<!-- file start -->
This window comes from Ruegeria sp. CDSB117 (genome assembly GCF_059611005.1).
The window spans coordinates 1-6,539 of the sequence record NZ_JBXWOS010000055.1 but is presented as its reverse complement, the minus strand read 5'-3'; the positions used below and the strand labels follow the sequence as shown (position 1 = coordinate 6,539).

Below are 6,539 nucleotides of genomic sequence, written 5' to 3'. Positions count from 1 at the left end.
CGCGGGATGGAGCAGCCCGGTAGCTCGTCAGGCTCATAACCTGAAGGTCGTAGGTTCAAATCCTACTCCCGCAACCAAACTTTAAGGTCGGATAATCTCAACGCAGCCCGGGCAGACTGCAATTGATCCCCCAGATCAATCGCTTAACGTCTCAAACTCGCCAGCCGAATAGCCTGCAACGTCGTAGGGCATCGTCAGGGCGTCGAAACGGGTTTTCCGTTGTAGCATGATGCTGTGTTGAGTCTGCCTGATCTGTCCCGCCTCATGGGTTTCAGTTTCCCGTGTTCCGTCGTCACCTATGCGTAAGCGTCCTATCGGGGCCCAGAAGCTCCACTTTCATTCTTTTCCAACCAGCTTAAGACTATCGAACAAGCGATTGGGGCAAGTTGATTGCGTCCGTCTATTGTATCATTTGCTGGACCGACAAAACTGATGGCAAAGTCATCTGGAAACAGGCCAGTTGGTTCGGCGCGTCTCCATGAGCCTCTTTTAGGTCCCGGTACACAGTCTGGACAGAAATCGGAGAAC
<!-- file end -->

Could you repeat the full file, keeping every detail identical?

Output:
This window comes from Ruegeria sp. CDSB117 (genome assembly GCF_059611005.1).
The window spans coordinates 1-6,539 of the sequence record NZ_JBXWOS010000055.1 but is presented as its reverse complement, the minus strand read 5'-3'; the positions used below and the strand labels follow the sequence as shown (position 1 = coordinate 6,539).

Below are 6,539 nucleotides of genomic sequence, written 5' to 3'. Positions count from 1 at the left end.
CGCGGGATGGAGCAGCCCGGTAGCTCGTCAGGCTCATAACCTGAAGGTCGTAGGTTCAAATCCTACTCCCGCAACCAAACTTTAAGGTCGGATAATCTCAACGCAGCCCGGGCAGACTGCAATTGATCCCCCAGATCAATCGCTTAACGTCTCAAACTCGCCAGCCGAATAGCCTGCAACGTCGTAGGGCATCGTCAGGGCGTCGAAACGGGTTTTCCGTTGTAGCATGATGCTGTGTTGAGTCTGCCTGATCTGTCCCGCCTCATGGGTTTCAGTTTCCCGTGTTCCGTCGTCACCTATGCGTAAGCGTCCTATCGGGGCCCAGAAGCTCCACTTTCATTCTTTTCCAACCAGCTTAAGACTATCGAACAAGCGATTGGGGCAAGTTGATTGCGTCCGTCTATTGTATCATTTGCTGGACCGACAAAACTGATGGCAAAGTCATCTGGAAACAGGCCAGTTGGTTCGGCGCGTCTCCATGAGCCTCTTTTAGGTCCCGGTACACAGTCTGGACAGAAATCGGAGAAC